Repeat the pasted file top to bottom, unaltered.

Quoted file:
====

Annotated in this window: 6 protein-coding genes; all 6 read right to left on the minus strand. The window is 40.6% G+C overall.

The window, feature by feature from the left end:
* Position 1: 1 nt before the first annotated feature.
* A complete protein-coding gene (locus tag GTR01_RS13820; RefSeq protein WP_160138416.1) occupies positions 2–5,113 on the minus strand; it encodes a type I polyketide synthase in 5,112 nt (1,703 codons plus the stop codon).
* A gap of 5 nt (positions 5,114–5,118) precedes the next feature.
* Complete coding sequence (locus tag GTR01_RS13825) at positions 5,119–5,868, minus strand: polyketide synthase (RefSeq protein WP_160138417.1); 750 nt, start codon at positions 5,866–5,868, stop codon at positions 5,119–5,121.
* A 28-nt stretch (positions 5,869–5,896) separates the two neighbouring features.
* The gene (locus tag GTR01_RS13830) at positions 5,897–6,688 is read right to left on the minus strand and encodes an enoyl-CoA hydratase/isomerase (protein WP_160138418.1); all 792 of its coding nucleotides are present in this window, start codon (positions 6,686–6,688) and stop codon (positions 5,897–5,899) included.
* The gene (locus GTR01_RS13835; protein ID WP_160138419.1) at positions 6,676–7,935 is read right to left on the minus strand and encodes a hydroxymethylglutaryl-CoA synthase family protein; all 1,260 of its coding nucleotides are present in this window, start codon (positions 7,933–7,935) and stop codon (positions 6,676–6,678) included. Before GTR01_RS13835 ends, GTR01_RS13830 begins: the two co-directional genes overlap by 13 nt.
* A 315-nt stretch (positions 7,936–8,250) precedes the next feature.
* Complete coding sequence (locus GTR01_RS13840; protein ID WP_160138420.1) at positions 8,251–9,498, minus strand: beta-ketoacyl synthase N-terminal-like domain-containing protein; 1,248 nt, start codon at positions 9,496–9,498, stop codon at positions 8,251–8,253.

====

Annotated in this window: 6 protein-coding genes; all 6 read right to left on the minus strand. The window is 40.6% G+C overall.

The window, feature by feature from the left end:
* Position 1: 1 nt before the first annotated feature.
* A complete protein-coding gene (locus tag GTR01_RS13820; RefSeq protein WP_160138416.1) occupies positions 2–5,113 on the minus strand; it encodes a type I polyketide synthase in 5,112 nt (1,703 codons plus the stop codon).
* A gap of 5 nt (positions 5,114–5,118) precedes the next feature.
* Complete coding sequence (locus tag GTR01_RS13825) at positions 5,119–5,868, minus strand: polyketide synthase (RefSeq protein WP_160138417.1); 750 nt, start codon at positions 5,866–5,868, stop codon at positions 5,119–5,121.
* A 28-nt stretch (positions 5,869–5,896) separates the two neighbouring features.
* The gene (locus tag GTR01_RS13830) at positions 5,897–6,688 is read right to left on the minus strand and encodes an enoyl-CoA hydratase/isomerase (protein WP_160138418.1); all 792 of its coding nucleotides are present in this window, start codon (positions 6,686–6,688) and stop codon (positions 5,897–5,899) included.
* The gene (locus GTR01_RS13835; protein ID WP_160138419.1) at positions 6,676–7,935 is read right to left on the minus strand and encodes a hydroxymethylglutaryl-CoA synthase family protein; all 1,260 of its coding nucleotides are present in this window, start codon (positions 7,933–7,935) and stop codon (positions 6,676–6,678) included. Before GTR01_RS13835 ends, GTR01_RS13830 begins: the two co-directional genes overlap by 13 nt.
* A 315-nt stretch (positions 7,936–8,250) precedes the next feature.
* Complete coding sequence (locus GTR01_RS13840; protein ID WP_160138420.1) at positions 8,251–9,498, minus strand: beta-ketoacyl synthase N-terminal-like domain-containing protein; 1,248 nt, start codon at positions 9,496–9,498, stop codon at positions 8,251–8,253.